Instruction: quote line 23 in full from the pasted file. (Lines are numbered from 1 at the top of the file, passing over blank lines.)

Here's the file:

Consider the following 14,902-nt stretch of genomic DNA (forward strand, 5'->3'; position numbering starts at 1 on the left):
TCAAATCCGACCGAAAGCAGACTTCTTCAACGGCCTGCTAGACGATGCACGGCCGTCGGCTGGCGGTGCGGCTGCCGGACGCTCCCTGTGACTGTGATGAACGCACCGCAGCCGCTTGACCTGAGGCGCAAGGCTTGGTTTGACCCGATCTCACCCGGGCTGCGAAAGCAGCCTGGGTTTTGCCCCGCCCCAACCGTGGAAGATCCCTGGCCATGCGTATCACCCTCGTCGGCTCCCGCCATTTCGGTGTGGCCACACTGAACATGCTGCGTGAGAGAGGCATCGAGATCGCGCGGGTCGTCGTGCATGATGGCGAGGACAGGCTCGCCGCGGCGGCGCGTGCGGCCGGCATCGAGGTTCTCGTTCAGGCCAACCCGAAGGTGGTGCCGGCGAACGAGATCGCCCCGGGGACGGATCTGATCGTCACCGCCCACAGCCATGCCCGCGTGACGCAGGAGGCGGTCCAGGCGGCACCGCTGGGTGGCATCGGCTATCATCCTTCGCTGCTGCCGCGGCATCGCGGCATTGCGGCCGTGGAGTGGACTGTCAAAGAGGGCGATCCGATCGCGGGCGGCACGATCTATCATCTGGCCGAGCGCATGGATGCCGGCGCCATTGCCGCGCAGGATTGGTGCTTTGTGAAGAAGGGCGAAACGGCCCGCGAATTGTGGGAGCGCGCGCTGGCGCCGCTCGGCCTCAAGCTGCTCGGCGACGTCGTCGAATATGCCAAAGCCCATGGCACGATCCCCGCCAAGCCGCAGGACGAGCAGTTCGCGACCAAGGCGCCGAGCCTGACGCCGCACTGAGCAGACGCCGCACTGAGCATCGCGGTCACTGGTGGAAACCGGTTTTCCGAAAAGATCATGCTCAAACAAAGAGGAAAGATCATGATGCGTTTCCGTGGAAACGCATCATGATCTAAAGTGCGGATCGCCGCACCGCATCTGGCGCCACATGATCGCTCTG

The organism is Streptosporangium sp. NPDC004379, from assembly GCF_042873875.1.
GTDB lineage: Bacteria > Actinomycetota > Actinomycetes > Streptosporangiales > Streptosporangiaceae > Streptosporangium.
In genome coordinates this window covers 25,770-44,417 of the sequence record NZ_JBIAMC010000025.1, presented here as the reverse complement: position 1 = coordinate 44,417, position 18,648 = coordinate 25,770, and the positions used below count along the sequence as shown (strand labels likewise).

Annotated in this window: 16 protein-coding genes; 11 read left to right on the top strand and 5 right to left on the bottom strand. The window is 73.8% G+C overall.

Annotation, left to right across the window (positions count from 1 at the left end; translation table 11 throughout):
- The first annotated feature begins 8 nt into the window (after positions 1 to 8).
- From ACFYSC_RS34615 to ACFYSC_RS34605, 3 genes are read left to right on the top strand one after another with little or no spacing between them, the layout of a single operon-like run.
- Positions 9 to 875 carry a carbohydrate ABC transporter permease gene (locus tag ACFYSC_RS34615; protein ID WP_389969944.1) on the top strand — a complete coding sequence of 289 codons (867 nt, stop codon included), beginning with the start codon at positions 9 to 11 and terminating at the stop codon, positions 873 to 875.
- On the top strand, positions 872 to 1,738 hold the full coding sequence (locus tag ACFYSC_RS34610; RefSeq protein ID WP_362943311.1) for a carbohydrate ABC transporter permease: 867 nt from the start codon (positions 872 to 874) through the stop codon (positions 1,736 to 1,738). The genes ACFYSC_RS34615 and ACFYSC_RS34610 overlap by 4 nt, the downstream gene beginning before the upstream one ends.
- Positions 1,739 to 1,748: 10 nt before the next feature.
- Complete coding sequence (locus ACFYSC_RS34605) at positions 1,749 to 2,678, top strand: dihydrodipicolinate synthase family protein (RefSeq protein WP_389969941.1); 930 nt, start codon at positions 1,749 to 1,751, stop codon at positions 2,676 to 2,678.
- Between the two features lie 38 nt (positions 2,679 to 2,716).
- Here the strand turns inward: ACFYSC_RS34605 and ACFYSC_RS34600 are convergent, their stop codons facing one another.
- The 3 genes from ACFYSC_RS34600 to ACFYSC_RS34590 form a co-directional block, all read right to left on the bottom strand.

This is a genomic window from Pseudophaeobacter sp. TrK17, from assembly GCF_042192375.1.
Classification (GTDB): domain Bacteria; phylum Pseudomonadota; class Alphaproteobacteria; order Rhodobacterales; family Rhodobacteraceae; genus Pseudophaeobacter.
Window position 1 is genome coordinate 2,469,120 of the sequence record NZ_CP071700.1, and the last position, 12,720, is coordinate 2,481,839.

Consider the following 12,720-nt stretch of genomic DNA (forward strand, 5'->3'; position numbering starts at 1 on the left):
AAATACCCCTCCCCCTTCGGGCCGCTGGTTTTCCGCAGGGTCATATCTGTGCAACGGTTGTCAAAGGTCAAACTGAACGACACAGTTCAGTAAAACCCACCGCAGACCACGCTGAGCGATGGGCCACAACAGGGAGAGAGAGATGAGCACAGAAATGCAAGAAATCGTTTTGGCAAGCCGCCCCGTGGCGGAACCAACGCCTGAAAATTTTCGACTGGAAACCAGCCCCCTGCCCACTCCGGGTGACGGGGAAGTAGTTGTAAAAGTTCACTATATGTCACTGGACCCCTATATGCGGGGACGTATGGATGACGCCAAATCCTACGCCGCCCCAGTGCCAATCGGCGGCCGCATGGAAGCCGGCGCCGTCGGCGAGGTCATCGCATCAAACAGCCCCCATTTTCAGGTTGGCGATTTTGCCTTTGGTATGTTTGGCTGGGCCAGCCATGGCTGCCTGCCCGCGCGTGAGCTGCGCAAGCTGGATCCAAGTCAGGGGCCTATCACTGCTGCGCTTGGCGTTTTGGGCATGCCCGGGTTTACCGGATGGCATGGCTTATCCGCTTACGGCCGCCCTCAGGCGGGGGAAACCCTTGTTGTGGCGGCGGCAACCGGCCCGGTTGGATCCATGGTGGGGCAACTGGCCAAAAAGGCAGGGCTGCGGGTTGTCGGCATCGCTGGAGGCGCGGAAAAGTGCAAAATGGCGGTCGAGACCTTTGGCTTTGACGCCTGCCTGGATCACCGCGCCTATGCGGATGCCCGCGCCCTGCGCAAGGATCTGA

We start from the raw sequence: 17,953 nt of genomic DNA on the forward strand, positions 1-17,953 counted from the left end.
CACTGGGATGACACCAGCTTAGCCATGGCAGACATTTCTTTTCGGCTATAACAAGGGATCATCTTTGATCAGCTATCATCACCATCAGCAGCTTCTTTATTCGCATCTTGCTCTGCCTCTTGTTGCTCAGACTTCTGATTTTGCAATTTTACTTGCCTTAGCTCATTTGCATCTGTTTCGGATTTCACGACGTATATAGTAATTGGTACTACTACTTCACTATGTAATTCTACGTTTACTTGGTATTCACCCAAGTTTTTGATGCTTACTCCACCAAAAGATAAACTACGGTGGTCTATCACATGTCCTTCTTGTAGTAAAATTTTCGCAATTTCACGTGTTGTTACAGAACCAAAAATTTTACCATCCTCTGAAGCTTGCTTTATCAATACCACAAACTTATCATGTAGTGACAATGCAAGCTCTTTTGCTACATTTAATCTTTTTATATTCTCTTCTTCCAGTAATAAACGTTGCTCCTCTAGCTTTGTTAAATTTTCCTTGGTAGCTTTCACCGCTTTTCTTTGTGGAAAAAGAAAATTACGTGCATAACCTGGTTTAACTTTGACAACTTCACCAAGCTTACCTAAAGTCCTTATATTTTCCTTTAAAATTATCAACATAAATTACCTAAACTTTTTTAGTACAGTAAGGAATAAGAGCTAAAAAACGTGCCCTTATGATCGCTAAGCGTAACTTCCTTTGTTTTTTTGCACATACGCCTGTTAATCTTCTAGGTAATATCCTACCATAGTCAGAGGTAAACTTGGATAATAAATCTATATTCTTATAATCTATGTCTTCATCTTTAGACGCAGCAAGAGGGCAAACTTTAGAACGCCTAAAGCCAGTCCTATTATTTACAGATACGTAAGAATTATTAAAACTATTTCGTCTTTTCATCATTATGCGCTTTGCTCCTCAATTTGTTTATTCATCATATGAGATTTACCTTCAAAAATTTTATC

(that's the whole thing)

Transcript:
CACTGGGATGACACCAGCTTAGCCATGGCAGACATTTCTTTTCGGCTATAACAAGGGATCATCTTTGATCAGCTATCATCACCATCAGCAGCTTCTTTATTCGCATCTTGCTCTGCCTCTTGTTGCTCAGACTTCTGATTTTGCAATTTTACTTGCCTTAGCTCATTTGCATCTGTTTCGGATTTCACGACGTATATAGTAATTGGTACTACTACTTCACTATGTAATTCTACGTTTACTTGGTATTCACCCAAGTTTTTGATGCTTACTCCACCAAAAGATAAACTACGGTGGTCTATCACATGTCCTTCTTGTAGTAAAATTTTCGCAATTTCACGTGTTGTTACAGAACCAAAAATTTTACCATCCTCTGAAGCTTGCTTTATCAATACCACAAACTTATCATGTAGTGACAATGCAAGCTCTTTTGCTACATTTAATCTTTTTATATTCTCTTCTTCCAGTAATAAACGTTGCTCCTCTAGCTTTGTTAAATTTTCCTTGGTAGCTTTCACCGCTTTTCTTTGTGGAAAAAGAAAATTACGTGCATAACCTGGTTTAACTTTGACAACTTCACCAAGCTTACCTAAAGTCCTTATATTTTCCTTTAAAATTATCAACATAAATTACCTAAACTTTTTTAGTACAGTAAGGAATAAGAGCTAAAAAACGTGCCCTTATGATCGCTAAGCGTAACTTCCTTTGTTTTTTTGCACATACGCCTGTTAATCTTCTAGGTAATATCCTACCATAGTCAGAGGTAAACTTGGATAATAAATCTATATTCTTATAATCTATGTCTTCATCTTTAGACGCAGCAAGAGGGCAAACTTTAGAACGCCTAAAGCCAGTCCTATTATTTACAGATACGTAAGAATTATTAAAACTATTTCGTCTTTTCATCATTATGCGCTTTGCTCCTCAATTTGTTTATTCATCATATGAGATTTACCTTCAAAAATTTTATC